Dr. Smith: Those are all interesting applications. Patient health records are one of our most valuable digital products that healthcare systems possess, and one of the most complex. As a patient, you may have noticed that when you visit a doctor, every office posts your results to an EHR and every one of them is using a different system. Even within large healthcare networks and systems, there are multiple EHRs in use because those systems got large through multiple acquisitions, each of which had its own legacy EHR. In this picture, literally no single organization has the ability to access all of the medical data about a specific patient. The patient can’t do it, the physician practice can’t do it, the hospital can’t do it, no one can do it.
A very powerful application would be in unifying all of the disparate records that exist within a large healthcare system where a single IT team has the ability to actually work on the problem from every angle. Hospital systems know that thousands of patients have multiple records in their IT systems, but they do not have a means of unifying those. A blockchain is one place where references to individual medical records can be collected for each patient. Such a chain might begin as a layer above all of the EHRs that store the actual records, it would just contain pointers and enough metadata to make it possible to traverse the chain and identify records of interest to the clinician who is about to deliver treatment.
From the perspective of the blockchain idealist, this application misses the point of giving patients control of their own data and it does not provide the cryptographic security that is inherent to real blockchain storage. But it does address a real problem that exists in the current EHR environment, one that healthcare networks are seeking solutions for right now. Once a system can find and unify the records of its patients, it is in a position to provide better and cheaper care. Eventually this modest start might grow into something with more patient empowerment and ownership.
Medgadget: Are there any specific examples of healthcare organizations or companies using blockchain technology in a way you find particularly compelling?
Dr. Smith: Hashed Health is supporting a project called ProCredEx (Professional Credential Exchange) on which all clinicians, doctors, nurses, and technicians, can post the professional credentials that allow them to provide specific healthcare services. When a clinician is hired into a hospital or clinic, the new employer has to verify all of that person’s professional credentials, a process that can take months. During this time, the clinician is not able to perform some of these services, so there is significant cost for every day that this process takes. ProCredEx would keep a current record of all credentials and an employer could verify those records in minutes, allowing a clinical employee to become fully productive almost immediately. This system would provide immediate value with little or no risk to the healthcare system. Focused projects like this are a great start and will allow us to become comfortable and proficient with the technology.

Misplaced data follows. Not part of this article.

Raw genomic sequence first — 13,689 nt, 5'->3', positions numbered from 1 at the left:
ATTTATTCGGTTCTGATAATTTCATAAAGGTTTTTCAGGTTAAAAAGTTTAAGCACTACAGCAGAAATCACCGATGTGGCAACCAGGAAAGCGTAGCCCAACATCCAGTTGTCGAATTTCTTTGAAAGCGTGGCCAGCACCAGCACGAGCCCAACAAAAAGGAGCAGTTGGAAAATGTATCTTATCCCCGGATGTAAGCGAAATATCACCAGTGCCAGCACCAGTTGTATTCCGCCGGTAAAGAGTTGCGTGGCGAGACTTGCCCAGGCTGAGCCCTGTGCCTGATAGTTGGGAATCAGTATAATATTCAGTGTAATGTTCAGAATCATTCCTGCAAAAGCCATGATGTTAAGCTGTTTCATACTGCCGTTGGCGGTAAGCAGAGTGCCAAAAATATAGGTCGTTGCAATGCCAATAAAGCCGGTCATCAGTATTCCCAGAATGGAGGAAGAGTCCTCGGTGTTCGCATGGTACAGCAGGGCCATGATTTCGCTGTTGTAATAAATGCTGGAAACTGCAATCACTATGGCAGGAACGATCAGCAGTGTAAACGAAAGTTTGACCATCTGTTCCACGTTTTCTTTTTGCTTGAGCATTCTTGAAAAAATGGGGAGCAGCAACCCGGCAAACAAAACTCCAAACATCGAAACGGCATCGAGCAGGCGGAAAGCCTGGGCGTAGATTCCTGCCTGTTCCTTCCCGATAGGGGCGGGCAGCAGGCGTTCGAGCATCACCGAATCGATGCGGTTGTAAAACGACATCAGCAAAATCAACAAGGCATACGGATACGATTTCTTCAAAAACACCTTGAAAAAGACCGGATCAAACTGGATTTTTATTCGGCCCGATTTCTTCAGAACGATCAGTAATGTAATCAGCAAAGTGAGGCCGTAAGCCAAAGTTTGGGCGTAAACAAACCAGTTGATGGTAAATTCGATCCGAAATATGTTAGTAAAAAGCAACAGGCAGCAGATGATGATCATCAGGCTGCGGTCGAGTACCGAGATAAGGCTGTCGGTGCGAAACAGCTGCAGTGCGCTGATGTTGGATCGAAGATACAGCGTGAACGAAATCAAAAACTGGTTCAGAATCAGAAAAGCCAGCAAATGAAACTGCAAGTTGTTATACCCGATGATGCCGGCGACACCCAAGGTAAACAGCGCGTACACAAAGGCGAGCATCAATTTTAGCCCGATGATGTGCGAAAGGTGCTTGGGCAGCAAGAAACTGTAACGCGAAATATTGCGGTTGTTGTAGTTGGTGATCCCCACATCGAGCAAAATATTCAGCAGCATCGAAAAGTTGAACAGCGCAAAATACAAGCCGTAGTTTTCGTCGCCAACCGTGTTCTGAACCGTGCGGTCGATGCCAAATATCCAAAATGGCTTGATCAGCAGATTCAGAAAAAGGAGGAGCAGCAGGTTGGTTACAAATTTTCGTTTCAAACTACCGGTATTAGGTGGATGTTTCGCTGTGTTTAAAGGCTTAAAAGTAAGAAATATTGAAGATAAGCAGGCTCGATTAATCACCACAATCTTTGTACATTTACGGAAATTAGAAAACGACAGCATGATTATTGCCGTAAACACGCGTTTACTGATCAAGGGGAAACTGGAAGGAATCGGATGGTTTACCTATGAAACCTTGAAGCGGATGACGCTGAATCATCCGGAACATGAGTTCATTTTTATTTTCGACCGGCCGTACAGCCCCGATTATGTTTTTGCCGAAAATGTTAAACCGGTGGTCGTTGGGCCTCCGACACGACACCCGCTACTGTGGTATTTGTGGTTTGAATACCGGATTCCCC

Imagine a blockchain service that unifies data that is collected by multiple health trackers and sensors. This service might contain the data from your cell phone step tracker, FitBit, Garmin GPS watch, Strava, blood oximetry, food consumption, and all of the minutia of your daily physical actions. That is real “health data”, as opposed to hospital visits which are actually “sickness data.” Understanding what people do with and to their bodies all day every day would be very powerful in prescribing better behaviors and diagnosing the triggers that cause a sickness.
Medgadget: Is the hype real? Is blockchain technology going to be the next big thing in healthcare technology? Is it going to be a flop, or are we going to land somewhere in the middle?
Dr. Smith: The hype around blockchain is off the charts. We hear the term applied to absolutely every kind of data storage and exchange process. There have been statements like, “blockchain will be bigger than the internet,” which is just insane. This technology is starting up the roller coaster ramp of the Gartner Hype Cycle graph and it will come swooping down into the trough of disillusionment as people realize that it is not the solution to every problem their organizations face. But while that shakeout is happening, real applications will be built that will solve some of the real problems described earlier. It is going to make a positive contribution to a number of healthcare processes, and will enable new businesses that don’t exist today.
Medgadget: Thank you again for your time Dr. Smith. To close, what do you think the next few years will hold for blockchain-based healthcare applications and/or healthcare innovation in general?
Dr. Smith: Just as we saw an explosion in fitness trackers a few years ago, blockchain is going to power the creation of new data collection and exchange services that are impractical today. Many of these will be very simple, but very useful. They will bring blockchain into peoples’ lives in an invisible form. People will benefit from the apps and not really understand or care how the blockchain enabled them.
I have not seen much discussion about the conflict between the nature of blockchain and the recent European GDPR regulation. One of the tenets of GDPR is that a customer has the “right to be forgotten” upon request. But one tenet of blockchain is that nothing that is placed on the chain can ever be removed or erased. How are these two going to coexist?
We are about the reach the crest of the Gartner Hype Cycle rollercoaster, so get ready for the plunge down the other side. It is not a sign that blockchain has failed, merely that the global hype is being shaken off so the really valuable business applications can be created.